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Subject: Chalkhills #49


                  Chalkhills, Number 49

                  Monday, 7 August 1989
Today's Topics:
                   Re:  Chalkhills #48
     Re: Senses Working Overtime - Why Two Versions?
                  Re: Why Two Versions?
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Date: Sat, 5 Aug 89 21:43:12 edt
From: phw@neptune.graphics.cornell.edu (Paul H. Wanuga)
Subject: Re:  Chalkhills #48

Subject: Senses Working Overtime - Why Two Versions

The original version on the album was considered too long
by the *smart* record company executives.  So, they cut
out a couple of parts in the song.  I hate listening
to the bridge (part with them busses) of the single.
The abridged version ruins the song for me.

             Paul Wanuga
cornell.graphics.edu

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Date: Sun, 6 Aug 1989 12:05:10 PDT
From: John M. Relph <relph@presto.ig.com>
Subject: Re: Senses Working Overtime - Why Two Versions?

wilson@psyche.enet.dec.com sez:

>I happened to be listening to a local radio station that was playing "Senses
>Working Overtime," and heard a different version of the song from the one I
>have on my CD, "Compact XTC: The Singles, 1978-1985."
>
>The version I heard had the line "And busses might skid on black ice" and
>also extended the music a bit in the section just before the last "And all
>the world is football shaped..." What gives? Why would anyone edit out
>the part about the busses?

Right.  That's the original album version (as Paul says).  It's
available on _English Settlement_ and the _Senses_ 12" single and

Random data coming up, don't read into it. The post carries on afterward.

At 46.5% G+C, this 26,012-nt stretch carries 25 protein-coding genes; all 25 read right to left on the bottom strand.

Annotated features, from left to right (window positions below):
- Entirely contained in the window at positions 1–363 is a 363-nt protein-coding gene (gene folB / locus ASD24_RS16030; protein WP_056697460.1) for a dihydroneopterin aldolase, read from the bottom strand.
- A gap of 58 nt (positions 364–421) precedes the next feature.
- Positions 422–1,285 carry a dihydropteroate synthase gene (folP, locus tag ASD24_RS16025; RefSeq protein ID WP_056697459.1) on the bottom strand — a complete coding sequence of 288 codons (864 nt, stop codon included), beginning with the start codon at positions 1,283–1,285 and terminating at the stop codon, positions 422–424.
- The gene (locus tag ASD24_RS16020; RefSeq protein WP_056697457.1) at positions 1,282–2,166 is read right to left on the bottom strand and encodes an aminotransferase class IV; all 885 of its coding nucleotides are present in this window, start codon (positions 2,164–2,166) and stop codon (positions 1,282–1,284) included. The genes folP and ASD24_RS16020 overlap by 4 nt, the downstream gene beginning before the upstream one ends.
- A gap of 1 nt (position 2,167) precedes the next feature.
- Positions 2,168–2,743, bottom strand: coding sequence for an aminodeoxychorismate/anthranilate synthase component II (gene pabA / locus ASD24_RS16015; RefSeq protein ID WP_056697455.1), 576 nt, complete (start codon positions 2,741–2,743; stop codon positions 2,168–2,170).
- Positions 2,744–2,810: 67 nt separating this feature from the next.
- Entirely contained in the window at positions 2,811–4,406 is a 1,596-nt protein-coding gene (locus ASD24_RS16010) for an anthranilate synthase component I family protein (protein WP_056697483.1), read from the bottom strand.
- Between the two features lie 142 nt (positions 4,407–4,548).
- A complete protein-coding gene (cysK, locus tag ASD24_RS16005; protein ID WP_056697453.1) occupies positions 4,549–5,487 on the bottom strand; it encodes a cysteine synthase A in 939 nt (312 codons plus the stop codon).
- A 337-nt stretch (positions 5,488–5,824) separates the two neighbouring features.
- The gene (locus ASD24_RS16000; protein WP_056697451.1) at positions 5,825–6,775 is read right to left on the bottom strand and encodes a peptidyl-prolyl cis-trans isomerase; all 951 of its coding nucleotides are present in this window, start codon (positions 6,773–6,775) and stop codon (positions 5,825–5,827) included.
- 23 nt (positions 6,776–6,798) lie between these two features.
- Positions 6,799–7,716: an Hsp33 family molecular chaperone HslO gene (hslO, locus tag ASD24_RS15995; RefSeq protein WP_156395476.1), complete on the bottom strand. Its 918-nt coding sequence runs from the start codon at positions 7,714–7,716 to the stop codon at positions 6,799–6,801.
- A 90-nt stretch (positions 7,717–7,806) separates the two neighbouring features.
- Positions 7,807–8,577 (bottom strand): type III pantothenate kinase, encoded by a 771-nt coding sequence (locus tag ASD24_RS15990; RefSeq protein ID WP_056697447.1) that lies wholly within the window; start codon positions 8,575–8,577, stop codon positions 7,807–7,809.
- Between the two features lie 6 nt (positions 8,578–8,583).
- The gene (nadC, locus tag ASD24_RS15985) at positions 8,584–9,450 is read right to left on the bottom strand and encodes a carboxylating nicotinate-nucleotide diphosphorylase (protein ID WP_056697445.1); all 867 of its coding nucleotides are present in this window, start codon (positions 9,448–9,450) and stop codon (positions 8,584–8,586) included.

CD-3.  Many of XTC's 7" singles contain edited versions for radio
play, since the originals were "too long".  In fact, out of the 18
songs on _The Compact XTC_, almost half of them are edited or
otherwise differ from the album versions (if they appear on an album
at all).

>Another question regarding "The Big Express" song (is it?) "Shake You
>Donkey Up": "She really shake you donkey up!" Did Andy coin this expression?

He must have.

>Question on books about XTC. Any in print yet? Titles?

Not as far as I know.  There is apparently one book of "sheet music",
called _Eleven Different Animals_ but I've never seen it.

Andy says, "I've looked, and for every ten books, we're only mentioned
in one.  The rest of them just straight from Link Wray to Neil Young or
somebody.  That means" -- and here his voice begins to rise in parody of
righteous indignation -- "that out of every hundred books, we _don't
even exist_ according to ninety of them."  He lowers his voice back to
its subdued, proper British tone.  "That used to annoy me."
[from _Rolling Stone_ 20 April 1989]

	-- John

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Date: Mon, 7 Aug 89 10:55:21 CDT
From: oconnor!keaton!jtl@oddjob.uchicago.edu (Joe Lynn)
Subject: Re: Why Two Versions?

XTC (and a number of other bands- OMD comes to mind) released a bunch
of singles that don't match up with their LP counterparts;  a trip
through _Waxworks_ (or _The Compact XTC_) will surprise anyone who
has never heard the 'single' versions of some songs.  Why they did it?
Who knows?  Radio in the early 80s was an odd place to be (at least I know
it was in Chicago...).   A few examples:

	"This Is Pop" - The single version (on _WW_/_TCX_) is entirely
		different from the version that appears on _White Music_;
		I think the single version kicks butt over the LP

	"Towers of London" - the single leaves out a repeat of the middle
		portion: "I've seen it in a painting..."

	"Generals and Majors" - there are an extra few bars at the end before
		the 'close-out' singing starts

One of my favorite examples is how they changed "Respectable Street" from
its original form to its video (and I'm assuming, 45) form:  references to
'abortion' change to 'absorption', 'contraception' changes to
'child prevention',  and 'Saturday night saw him retching' turns into
'Saturday night saw him stretching'...  Had the boys bent to the demands of
pop radio??

				--Joe Lynn

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